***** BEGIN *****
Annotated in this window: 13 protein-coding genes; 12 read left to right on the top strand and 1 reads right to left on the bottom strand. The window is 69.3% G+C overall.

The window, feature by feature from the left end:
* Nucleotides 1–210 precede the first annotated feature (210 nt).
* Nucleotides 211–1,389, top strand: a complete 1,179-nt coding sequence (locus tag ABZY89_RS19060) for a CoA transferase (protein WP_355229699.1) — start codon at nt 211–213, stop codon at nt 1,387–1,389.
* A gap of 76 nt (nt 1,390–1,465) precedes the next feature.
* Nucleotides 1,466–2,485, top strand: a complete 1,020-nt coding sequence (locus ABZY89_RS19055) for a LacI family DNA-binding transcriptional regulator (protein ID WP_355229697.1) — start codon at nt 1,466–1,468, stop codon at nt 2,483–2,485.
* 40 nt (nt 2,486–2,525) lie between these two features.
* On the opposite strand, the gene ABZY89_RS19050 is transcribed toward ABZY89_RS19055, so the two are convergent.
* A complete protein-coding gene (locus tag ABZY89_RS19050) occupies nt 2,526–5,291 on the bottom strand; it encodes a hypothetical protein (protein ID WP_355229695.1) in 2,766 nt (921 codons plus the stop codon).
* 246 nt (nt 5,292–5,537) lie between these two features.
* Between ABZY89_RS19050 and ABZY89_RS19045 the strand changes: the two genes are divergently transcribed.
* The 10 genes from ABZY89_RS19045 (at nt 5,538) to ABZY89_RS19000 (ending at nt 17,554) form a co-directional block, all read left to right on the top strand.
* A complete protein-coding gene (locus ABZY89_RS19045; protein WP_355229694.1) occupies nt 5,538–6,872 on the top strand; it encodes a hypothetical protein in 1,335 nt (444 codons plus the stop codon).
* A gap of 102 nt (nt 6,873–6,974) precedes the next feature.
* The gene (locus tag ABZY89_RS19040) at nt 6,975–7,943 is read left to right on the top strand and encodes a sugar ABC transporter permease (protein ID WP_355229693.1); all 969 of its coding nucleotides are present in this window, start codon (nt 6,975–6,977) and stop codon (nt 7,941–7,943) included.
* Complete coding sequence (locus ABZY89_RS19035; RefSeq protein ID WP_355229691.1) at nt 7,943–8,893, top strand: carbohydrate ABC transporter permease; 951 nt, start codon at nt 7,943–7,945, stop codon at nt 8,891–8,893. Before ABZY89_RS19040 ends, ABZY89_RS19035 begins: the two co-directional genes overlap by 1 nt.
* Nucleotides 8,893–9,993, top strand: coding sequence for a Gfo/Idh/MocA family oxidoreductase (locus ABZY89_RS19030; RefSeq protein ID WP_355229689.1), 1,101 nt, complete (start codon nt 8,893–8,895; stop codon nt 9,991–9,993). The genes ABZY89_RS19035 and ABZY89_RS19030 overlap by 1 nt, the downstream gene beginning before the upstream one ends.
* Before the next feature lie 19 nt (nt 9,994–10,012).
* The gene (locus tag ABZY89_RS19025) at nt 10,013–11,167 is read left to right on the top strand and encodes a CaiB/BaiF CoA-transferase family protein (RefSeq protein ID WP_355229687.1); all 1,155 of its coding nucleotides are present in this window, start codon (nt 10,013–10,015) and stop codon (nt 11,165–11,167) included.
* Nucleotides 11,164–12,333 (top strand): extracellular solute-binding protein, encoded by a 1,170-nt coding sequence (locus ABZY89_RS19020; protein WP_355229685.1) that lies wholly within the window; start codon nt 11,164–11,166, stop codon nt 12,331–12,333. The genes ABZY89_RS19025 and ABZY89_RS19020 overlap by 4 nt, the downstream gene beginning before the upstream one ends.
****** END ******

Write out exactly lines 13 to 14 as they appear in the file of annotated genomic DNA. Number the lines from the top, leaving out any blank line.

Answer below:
* A complete protein-coding gene (locus ABZY89_RS19045; protein WP_355229694.1) occupies nt 5,538–6,872 on the top strand; it encodes a hypothetical protein in 1,335 nt (444 codons plus the stop codon).
* A gap of 102 nt (nt 6,873–6,974) precedes the next feature.